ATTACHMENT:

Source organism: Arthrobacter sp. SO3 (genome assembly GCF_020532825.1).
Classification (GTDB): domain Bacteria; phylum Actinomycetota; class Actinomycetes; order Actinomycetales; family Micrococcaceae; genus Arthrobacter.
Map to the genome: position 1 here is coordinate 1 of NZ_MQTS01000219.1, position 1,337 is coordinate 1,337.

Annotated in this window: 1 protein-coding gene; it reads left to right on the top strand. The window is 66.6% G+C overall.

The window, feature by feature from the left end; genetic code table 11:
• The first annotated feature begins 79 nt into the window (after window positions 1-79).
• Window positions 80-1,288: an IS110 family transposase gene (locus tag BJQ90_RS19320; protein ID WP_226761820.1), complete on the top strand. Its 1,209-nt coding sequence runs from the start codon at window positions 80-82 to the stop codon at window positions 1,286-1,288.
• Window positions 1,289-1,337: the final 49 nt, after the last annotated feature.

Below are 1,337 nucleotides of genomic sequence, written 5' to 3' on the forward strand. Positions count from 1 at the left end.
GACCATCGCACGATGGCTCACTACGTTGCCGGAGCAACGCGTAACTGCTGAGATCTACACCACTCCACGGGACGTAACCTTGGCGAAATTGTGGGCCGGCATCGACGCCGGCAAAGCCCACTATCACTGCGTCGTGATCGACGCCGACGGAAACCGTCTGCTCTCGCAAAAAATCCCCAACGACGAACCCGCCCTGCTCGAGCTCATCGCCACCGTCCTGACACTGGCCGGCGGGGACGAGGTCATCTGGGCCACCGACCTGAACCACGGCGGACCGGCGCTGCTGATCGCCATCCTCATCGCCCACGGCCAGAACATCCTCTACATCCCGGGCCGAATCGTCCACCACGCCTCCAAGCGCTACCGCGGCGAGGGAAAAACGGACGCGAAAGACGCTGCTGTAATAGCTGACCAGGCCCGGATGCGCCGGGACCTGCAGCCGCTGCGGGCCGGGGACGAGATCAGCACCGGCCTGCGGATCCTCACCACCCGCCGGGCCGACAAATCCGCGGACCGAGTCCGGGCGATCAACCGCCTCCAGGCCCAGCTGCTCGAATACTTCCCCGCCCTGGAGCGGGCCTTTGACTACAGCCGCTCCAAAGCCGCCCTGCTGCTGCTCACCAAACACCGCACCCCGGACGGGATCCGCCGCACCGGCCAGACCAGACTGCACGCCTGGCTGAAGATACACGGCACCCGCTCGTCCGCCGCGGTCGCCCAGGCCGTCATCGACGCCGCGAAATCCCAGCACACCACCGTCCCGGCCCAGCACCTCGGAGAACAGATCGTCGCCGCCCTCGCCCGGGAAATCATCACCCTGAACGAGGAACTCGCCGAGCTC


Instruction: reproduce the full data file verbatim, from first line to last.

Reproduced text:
Source organism: Arthrobacter sp. SO3 (genome assembly GCF_020532825.1).
Classification (GTDB): domain Bacteria; phylum Actinomycetota; class Actinomycetes; order Actinomycetales; family Micrococcaceae; genus Arthrobacter.
Map to the genome: position 1 here is coordinate 1 of NZ_MQTS01000219.1, position 1,337 is coordinate 1,337.

Annotated in this window: 1 protein-coding gene; it reads left to right on the top strand. The window is 66.6% G+C overall.

The window, feature by feature from the left end; genetic code table 11:
• The first annotated feature begins 79 nt into the window (after window positions 1-79).
• Window positions 80-1,288: an IS110 family transposase gene (locus tag BJQ90_RS19320; protein ID WP_226761820.1), complete on the top strand. Its 1,209-nt coding sequence runs from the start codon at window positions 80-82 to the stop codon at window positions 1,286-1,288.
• Window positions 1,289-1,337: the final 49 nt, after the last annotated feature.

Below are 1,337 nucleotides of genomic sequence, written 5' to 3' on the forward strand. Positions count from 1 at the left end.
GACCATCGCACGATGGCTCACTACGTTGCCGGAGCAACGCGTAACTGCTGAGATCTACACCACTCCACGGGACGTAACCTTGGCGAAATTGTGGGCCGGCATCGACGCCGGCAAAGCCCACTATCACTGCGTCGTGATCGACGCCGACGGAAACCGTCTGCTCTCGCAAAAAATCCCCAACGACGAACCCGCCCTGCTCGAGCTCATCGCCACCGTCCTGACACTGGCCGGCGGGGACGAGGTCATCTGGGCCACCGACCTGAACCACGGCGGACCGGCGCTGCTGATCGCCATCCTCATCGCCCACGGCCAGAACATCCTCTACATCCCGGGCCGAATCGTCCACCACGCCTCCAAGCGCTACCGCGGCGAGGGAAAAACGGACGCGAAAGACGCTGCTGTAATAGCTGACCAGGCCCGGATGCGCCGGGACCTGCAGCCGCTGCGGGCCGGGGACGAGATCAGCACCGGCCTGCGGATCCTCACCACCCGCCGGGCCGACAAATCCGCGGACCGAGTCCGGGCGATCAACCGCCTCCAGGCCCAGCTGCTCGAATACTTCCCCGCCCTGGAGCGGGCCTTTGACTACAGCCGCTCCAAAGCCGCCCTGCTGCTGCTCACCAAACACCGCACCCCGGACGGGATCCGCCGCACCGGCCAGACCAGACTGCACGCCTGGCTGAAGATACACGGCACCCGCTCGTCCGCCGCGGTCGCCCAGGCCGTCATCGACGCCGCGAAATCCCAGCACACCACCGTCCCGGCCCAGCACCTCGGAGAACAGATCGTCGCCGCCCTCGCCCGGGAAATCATCACCCTGAACGAGGAACTCGCCGAGCTC